Pick up know-how for tackling diseases, pests and weeds.
Farm bill, farm marketing, agribusiness webinars, & farm policy.
Find tactics for healthy livestock and sound forages.
Scheduling and methods of irrigation.
Explore our Extension locations around the state.
Commercial row crop production in Arkansas.
Agriculture weed management resources.
Use virtual and real tools to improve critical calculations for farms and ranches.
Learn to ID forages and more.
Explore our research locations around the state.
Get the latest research results from our county agents.
Our programs include aquaculture, diagnostics, and energy conservation.
Keep our food, fiber and fuel supplies safe from disaster.
Private, Commercial & Non-commercial training and education.
Specialty crops including turfgrass, vegetables, fruits, and ornamentals.
Find educational resources and get youth engaged in agriculture.
Gaining garden smarts and sharing skills.
Timely tips for the Arkansas home gardener.
Creating beauty in and around the home.
Maintenance calendar, and best practices.
Coaxing the best produce from asparagus to zucchini.
What’s wrong with my plants? The clinic can help.
Featured trees, vines, shrubs and flowers.
Ask our experts plant, animal, or insect questions.
Enjoying the sweet fruits of your labor.
Herbs, native plants, & reference desk QA.
Growing together from youth to maturity.
Crapemyrtles, hydrangeas, hort glossary, and weed ID databases.
Get beekeeping, honey production, and class information.
Grow a pollinator-friendly garden.
Schedule these timely events on your gardening calendar.
Equipping individuals to lead organizations, communities, and regions.
Home to the Center for Rural Resilience and Workforce Development.
Guiding entrepreneurs from concept to profit.
Position your business to compete for government contracts.
Find trends, opportunities and impacts.
Providing unbiased information to enable educated votes on critical issues.
Increase your knowledge of public issues & get involved.
Research-based connection to government and policy issues.
Support Arkansas local food initiatives.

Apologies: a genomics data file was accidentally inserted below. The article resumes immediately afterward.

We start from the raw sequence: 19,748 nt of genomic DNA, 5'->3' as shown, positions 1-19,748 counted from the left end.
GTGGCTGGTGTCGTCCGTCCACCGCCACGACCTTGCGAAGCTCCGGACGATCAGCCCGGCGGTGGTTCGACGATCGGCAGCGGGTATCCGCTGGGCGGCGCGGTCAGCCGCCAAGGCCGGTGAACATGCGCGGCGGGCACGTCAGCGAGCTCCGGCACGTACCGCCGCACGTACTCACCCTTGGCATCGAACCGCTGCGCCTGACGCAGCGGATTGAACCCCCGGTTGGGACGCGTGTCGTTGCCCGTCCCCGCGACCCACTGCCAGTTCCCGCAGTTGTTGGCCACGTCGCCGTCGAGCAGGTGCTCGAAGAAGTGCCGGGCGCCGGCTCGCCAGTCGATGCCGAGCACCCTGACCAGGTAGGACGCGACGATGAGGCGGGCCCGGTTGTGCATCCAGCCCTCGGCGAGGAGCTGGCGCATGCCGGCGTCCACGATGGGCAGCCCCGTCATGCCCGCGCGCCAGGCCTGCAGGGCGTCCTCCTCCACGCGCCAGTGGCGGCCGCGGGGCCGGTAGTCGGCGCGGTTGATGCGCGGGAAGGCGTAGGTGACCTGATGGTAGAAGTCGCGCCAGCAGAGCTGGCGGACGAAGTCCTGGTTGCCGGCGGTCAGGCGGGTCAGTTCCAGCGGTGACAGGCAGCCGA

Read about our efforts.
Preparing for and recovering from disasters.
Licensing for forestry and wildlife professionals.
Preserving water quality and quantity.
Cleaner air for healthier living.
Firewood & bioenergy resources.
Managing a complex forest ecosystem.
Read about nature across Arkansas and the U.S.
Learn to manage wildlife on your land.
Soil quality and its use here in Arkansas.
Learn to ID unwanted plant and animal visitors.
Timely updates from our specialists.
Eating right and staying healthy.
Ensuring safe meals.
Take charge of your well-being.
Cooking with Arkansas foods.
Making the most of your money.
Making sound choices for families and ourselves.
Nurturing our future.
Get tips for food, fitness, finance, and more!
Understanding aging and its effects.
Giving back to the community.
Managing safely when disaster strikes.
Listen to our latest episode!
Lindsey SextonSocial Media Coordinator Phone: 501-671-2398Email: firstname.lastname@example.org
by Lindsey Sexton - April 20, 2020
Sometimes the hardest part of meal planning is getting started. Here is your step-by-step
guide for planning one week's worth of meals for your household.
Meal planning doesn’t have to be boring and if you’re a creative person this is the
perfect opportunity for your creativity to shine!
Think about your family schedule for this next week. How many people will you need
to cook for? How much time will you have to prepare meals? Is there special equipment
or recipes you’d like to use this week? Note all of this on your plan.
Check the refrigerator, freezer, and shelves and pantry for main ingredients and other
foods that need to be used up. Write these foods under "On Hand."
With your family's likes and dislikes in mind, think of ways you can use these foods
for breakfast, lunch, snacks, and dinner. As you assign the on-hand items to meals/snacks,
cross them off your "On Hand" list. Do you need to buy any other foods to complete
the meal? If so, put those items on your Grocery List.
If you don't get the grocery ads through the mail, you can usually download them from
the store's website or app. As you spot items that are on sale, make note of the ones
you are interested in under "On Sale." Then, work them into your menus for the week.
Aim to have something from each of the food groups in most of your meals. This is
the simplest way to make sure your meals are healthy. It is also a smart idea to plan
for leftovers. For example, if you are making a big pot of spaghetti on Monday, work
it into your menu plan later in the week to be sure it doesn't go to waste.
It's perfectly fine to use your food dollars as you need to each week. However, if
you happen to find yourself under your budget and there are good specials on items
your family uses regularly, try to stock up. If you stick to this method, these bargains
will be put to good use before you know it.